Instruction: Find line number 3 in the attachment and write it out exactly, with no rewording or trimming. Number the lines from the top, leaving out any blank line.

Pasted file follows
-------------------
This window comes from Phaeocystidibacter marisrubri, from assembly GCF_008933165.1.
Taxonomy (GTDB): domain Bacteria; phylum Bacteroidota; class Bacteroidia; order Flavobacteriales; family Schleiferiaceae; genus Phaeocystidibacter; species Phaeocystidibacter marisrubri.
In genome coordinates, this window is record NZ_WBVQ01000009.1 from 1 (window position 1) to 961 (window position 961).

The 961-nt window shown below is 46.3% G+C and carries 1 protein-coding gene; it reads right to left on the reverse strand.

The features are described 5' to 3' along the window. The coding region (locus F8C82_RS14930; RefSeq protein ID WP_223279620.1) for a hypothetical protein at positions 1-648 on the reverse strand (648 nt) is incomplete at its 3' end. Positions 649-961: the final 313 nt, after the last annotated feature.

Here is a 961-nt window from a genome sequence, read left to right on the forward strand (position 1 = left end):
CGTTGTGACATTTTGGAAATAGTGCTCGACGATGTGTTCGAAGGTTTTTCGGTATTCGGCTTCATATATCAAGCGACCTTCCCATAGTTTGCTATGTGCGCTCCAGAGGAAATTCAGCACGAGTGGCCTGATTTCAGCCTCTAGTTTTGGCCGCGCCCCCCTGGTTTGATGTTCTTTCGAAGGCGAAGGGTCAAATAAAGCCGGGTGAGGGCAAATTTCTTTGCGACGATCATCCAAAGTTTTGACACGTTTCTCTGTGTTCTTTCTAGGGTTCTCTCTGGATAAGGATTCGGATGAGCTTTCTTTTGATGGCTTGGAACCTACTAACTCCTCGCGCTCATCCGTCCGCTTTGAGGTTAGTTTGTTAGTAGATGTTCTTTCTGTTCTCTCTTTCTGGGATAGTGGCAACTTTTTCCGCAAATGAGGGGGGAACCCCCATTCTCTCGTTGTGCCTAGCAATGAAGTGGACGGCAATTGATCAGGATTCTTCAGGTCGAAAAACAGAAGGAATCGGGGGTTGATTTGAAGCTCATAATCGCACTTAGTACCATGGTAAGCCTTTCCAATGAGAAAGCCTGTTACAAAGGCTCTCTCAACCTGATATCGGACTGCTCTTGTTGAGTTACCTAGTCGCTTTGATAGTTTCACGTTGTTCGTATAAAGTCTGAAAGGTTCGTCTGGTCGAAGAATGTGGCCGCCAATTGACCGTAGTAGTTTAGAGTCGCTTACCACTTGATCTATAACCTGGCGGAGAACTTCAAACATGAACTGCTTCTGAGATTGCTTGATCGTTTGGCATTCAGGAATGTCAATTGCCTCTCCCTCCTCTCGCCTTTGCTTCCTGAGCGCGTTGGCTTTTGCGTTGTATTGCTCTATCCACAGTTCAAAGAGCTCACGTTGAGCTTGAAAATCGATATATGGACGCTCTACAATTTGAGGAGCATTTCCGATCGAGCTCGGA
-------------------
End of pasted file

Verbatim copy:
In genome coordinates, this window is record NZ_WBVQ01000009.1 from 1 (window position 1) to 961 (window position 961).